Readers Ask

Every now and then I present questions that readers of Intralingo have asked regarding different aspects of literary translation, along with my answers.

Hi Lisa,

I’m a reader, and would like to read Gerard de Villiers’ book Sabre au Clair et Pied au Plancher. Unfortunately, (most of) this author’s books haven’t been translated into English, and I’m not yet proficient in reading French.

Do you have any contacts who (that?) might be open to translating a 400 page book (not sure of word count, but the type is large)?




Hi Jennifer,

Thanks for your email. I’m not sure this is exactly the answer you’re looking for, but let me begin by pointing out a few things you may not be aware of.

First of all, since translation is a derivative art, translators cannot just translate any work they want to (unless it is for purely personal consumption, to practice and to learn).

To be shared with others, published in any format, we have to obtain the rights to do so from the original author/publisher. This is a process that can take months, if it is ever achieved at all by an individual, since most foreign rights are only granted to publishers.

Secondly, to translate a 400-page book is an artistic undertaking that will require several months. It is not something a reputable literary translator can or would do very quickly.

Related to this — because literary translation is a huge undertaking and can only be adequately achieved by someone with skill and experience — it is also an expensive undertaking!

Based on the above, I’d be happy to hear back from you with more details regarding exactly what it is you need and how I might be able to connect you with the right literary translator.




Hi Lisa,

Thank you for your prompt and detailed response!

It does seem that translation services are quite involved, and priced accordingly.

As my current objective isn’t publication, perhaps what I need is someone to read the book and then write a detailed synopsis/book report. A friend suggested that I reach out to the French department at Stanford University, which is close to where I work. Do you agree that this might be the most appropriate next step?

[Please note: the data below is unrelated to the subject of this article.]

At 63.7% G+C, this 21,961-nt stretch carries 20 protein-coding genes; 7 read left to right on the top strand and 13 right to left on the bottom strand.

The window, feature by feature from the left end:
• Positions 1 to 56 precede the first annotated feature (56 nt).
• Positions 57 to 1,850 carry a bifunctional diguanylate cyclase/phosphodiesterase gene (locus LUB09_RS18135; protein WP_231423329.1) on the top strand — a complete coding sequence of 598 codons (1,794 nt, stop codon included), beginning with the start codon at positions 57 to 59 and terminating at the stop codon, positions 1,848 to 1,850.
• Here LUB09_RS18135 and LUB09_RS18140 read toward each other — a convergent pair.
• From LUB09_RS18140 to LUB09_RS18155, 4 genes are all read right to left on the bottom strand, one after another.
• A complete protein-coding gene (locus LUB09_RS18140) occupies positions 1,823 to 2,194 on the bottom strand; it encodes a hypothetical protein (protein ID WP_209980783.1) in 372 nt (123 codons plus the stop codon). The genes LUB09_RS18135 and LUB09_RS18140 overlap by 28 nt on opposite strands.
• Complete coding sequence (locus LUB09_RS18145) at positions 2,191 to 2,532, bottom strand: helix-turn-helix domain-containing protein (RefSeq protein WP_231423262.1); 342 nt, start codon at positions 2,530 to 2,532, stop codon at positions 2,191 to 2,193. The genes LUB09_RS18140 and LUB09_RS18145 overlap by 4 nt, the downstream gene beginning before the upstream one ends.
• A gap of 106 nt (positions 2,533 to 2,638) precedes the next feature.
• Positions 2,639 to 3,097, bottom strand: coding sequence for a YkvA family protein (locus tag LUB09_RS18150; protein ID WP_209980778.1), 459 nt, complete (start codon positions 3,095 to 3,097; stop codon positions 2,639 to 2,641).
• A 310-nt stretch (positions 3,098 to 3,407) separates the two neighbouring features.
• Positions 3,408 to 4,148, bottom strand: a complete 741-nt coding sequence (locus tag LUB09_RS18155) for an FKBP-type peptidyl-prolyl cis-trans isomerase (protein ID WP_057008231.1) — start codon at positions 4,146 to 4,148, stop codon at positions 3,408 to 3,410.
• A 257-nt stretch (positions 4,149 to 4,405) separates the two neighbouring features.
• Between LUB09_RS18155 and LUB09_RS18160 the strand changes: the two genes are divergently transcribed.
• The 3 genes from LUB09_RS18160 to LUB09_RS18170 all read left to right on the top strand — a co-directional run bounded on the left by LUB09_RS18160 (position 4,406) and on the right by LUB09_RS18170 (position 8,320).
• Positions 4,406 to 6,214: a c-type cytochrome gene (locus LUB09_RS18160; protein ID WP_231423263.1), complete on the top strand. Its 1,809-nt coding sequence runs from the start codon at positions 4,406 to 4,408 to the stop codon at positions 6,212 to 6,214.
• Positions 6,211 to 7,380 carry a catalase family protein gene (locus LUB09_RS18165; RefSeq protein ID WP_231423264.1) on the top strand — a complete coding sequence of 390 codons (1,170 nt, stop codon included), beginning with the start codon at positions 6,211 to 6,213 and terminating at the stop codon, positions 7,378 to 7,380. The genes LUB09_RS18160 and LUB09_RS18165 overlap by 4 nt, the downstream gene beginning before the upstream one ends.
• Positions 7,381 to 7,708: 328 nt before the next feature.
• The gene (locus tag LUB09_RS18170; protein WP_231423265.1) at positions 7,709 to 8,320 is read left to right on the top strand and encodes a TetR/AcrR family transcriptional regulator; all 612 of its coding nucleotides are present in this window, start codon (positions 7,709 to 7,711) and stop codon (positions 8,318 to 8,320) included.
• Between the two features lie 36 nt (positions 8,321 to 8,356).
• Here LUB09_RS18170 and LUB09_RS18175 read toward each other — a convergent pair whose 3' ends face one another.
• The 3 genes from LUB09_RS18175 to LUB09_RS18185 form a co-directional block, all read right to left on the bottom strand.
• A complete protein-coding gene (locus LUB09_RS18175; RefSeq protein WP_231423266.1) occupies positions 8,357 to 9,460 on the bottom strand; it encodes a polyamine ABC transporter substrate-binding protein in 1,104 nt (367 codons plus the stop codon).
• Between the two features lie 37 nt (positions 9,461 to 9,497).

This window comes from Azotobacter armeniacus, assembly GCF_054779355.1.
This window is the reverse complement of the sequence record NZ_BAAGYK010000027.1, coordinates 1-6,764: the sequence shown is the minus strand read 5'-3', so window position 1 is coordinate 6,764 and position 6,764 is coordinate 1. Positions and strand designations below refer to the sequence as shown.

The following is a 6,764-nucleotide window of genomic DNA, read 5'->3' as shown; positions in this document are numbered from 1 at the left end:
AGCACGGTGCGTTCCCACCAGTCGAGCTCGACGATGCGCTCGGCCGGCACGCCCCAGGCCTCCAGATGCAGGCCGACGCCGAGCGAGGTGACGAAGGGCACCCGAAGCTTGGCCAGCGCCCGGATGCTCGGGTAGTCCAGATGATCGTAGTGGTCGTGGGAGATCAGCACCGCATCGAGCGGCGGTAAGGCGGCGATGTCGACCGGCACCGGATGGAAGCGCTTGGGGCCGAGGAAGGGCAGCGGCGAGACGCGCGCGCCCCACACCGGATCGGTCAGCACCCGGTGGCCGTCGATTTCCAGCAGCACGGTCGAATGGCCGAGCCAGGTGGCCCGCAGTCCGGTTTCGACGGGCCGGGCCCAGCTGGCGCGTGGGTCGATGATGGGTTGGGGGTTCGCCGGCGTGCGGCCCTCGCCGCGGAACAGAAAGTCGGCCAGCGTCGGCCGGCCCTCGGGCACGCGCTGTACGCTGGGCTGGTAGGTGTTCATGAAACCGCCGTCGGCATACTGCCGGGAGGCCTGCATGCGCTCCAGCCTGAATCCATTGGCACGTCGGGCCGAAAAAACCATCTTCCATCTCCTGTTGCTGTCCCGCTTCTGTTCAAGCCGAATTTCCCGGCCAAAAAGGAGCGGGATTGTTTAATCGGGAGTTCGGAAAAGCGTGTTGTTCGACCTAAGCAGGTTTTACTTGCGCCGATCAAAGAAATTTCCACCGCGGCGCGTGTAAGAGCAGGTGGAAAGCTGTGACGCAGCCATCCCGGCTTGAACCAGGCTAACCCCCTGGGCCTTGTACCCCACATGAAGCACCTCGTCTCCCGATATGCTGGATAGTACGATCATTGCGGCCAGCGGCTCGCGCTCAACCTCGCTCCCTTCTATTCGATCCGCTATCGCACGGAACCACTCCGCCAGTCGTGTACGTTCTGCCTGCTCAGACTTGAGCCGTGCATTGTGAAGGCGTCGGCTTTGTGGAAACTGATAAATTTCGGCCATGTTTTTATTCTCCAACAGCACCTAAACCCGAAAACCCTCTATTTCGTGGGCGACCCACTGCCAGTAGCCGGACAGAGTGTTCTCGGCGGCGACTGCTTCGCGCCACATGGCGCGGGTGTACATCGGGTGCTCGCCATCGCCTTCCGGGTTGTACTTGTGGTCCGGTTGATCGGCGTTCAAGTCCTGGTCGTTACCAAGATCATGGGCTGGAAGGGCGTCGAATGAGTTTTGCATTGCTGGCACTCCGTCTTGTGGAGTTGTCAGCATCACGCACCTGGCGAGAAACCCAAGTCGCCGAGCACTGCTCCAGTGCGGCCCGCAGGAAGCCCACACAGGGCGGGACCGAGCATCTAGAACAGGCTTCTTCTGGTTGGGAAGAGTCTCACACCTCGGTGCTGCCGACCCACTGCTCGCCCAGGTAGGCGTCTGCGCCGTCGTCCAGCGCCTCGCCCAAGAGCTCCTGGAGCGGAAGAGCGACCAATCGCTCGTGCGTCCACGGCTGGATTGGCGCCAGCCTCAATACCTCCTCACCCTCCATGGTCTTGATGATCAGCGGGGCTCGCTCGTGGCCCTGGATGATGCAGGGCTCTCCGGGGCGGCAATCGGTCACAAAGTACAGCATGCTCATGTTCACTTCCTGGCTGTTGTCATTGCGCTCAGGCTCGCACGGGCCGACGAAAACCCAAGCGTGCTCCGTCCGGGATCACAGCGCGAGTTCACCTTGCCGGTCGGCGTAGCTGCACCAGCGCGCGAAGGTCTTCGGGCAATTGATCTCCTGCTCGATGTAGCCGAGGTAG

It’s possible that at some point we might want to have a foreign work translated and adapted into an English screenplay. Based on your email, it sounds like a professional translator would (first) need approval from the original publisher for this purpose as well, correct?

Based on what you’ve shared, I have a new level of appreciation for authors (and translators) whose works are translated into numerous languages. It’s a large up-front expense for the publishers, which will need to be recovered in a reasonable period of time!

Thank you again for your help,




Yes, I think that if you’re looking to get a gist of what the book says or particular information from it, the best approach right now is a reader’s report. You could certainly check with someone at the French department at Stanford.

I work with a strong network of colleagues, so I can likely help you if they can’t.

As for any adaptation of a foreign work into a screenplay, yes, to be produced and shown to the public, the right to translate the original work will have to be secured. You can begin by contacting the author to discuss the possibility, but, as I said, he or she may not in fact actually own the foreign rights.

Do let me know if I can help further.





Readers, what additional info do you provide to those who don’t initially know that translation is a derivative art, or what it involves?